Why does the drug levodopa seem to work well for my father with Parkinson's only at certain times of the day?

A fellow caregiver asked...

My father is taking levodopa (Sinemet) for Parkinson's disease, but his shakiness seems to get worse after he eats a meal. Does his medication need to be adjusted?

Expert Answer

Kelly E. Lyons is a research associate professor of neurology at the University of Kansas Medical Center in Kansas City, and a member of the panel that authored the American Academy of Neurology's 2006 guidelines for treating advanced Parkinson's disease.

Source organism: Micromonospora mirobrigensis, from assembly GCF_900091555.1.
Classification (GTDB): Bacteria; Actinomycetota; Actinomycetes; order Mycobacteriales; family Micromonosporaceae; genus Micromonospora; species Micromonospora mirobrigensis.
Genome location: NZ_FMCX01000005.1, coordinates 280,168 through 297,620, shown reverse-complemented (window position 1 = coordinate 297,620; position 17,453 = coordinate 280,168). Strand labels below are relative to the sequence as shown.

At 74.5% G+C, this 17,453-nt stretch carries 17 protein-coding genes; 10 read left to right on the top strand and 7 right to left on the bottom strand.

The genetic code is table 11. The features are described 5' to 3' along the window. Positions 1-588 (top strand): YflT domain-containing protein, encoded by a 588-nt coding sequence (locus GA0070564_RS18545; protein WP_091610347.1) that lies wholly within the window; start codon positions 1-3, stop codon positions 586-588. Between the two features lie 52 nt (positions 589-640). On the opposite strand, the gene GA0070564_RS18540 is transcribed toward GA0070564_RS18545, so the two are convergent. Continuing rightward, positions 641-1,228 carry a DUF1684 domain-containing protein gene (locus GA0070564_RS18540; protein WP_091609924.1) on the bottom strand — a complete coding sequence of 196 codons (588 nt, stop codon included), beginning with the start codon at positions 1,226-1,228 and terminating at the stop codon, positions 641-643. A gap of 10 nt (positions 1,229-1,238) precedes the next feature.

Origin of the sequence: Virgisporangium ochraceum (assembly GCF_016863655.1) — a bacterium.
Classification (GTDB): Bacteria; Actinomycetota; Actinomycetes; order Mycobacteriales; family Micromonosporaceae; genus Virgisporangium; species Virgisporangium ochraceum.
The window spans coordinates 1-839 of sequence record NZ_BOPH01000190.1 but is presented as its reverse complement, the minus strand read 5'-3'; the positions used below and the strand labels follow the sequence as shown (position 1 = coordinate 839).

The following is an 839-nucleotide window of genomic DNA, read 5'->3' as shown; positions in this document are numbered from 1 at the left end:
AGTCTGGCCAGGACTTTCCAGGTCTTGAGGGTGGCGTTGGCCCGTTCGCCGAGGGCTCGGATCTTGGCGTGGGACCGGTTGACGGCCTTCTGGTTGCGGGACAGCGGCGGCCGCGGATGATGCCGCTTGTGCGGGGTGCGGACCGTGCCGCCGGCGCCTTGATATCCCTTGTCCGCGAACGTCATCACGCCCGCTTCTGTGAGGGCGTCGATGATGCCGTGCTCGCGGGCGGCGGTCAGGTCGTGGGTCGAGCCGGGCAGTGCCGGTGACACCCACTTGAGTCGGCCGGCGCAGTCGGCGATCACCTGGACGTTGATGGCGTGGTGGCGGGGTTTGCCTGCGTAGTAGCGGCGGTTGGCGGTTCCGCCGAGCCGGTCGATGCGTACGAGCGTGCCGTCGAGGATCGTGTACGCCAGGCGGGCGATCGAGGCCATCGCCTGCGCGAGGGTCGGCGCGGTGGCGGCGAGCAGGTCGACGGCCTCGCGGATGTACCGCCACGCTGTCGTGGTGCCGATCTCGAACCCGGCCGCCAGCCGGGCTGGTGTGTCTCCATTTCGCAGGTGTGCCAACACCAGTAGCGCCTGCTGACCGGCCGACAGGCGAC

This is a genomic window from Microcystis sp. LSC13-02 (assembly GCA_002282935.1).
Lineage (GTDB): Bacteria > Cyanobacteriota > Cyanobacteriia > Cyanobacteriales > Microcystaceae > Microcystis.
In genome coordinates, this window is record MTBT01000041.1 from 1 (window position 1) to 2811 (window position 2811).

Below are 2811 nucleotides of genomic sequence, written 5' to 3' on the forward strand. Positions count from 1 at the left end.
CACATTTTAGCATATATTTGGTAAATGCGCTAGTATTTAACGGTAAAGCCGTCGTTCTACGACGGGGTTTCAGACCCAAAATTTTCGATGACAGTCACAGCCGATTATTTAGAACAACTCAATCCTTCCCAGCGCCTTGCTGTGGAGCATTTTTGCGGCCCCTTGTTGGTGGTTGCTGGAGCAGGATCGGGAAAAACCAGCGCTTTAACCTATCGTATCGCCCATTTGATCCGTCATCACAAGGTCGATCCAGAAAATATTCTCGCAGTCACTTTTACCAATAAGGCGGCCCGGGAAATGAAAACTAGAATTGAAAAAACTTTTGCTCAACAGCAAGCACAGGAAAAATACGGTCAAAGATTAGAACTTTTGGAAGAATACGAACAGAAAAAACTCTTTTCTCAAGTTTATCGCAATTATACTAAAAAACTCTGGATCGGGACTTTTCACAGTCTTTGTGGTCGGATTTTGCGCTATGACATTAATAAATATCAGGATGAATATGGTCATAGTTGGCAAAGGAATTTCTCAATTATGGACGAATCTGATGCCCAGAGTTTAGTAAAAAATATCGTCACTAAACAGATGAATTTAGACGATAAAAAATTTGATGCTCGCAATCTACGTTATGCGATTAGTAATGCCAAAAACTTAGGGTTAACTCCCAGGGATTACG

The first thing I'd check is that he's not taking the levodopa with a high-protein meal, because that in itself could be knocking out the medicine's effect. Levodopa should be taken either 30 minutes before or an hour after a high-protein meal. So if, say, your father eats a big steak for dinner and then takes his Sinemet right after that, he may get less benefit from that dose, or none at all. The dietary protein problem tends to be more of an issue as the disease advances. But depending on the patient, it can be a issue at any time.

Sinemet can cause nausea, so I'm not saying don't take it with food -- just not with high-protein food. Your father can take his pills with some bread or crackers or toast. If he makes these changes and is still having problems, I'd call his doctor, who might either adjust the dose or look at adding a new medication to improve control of your father's symptoms.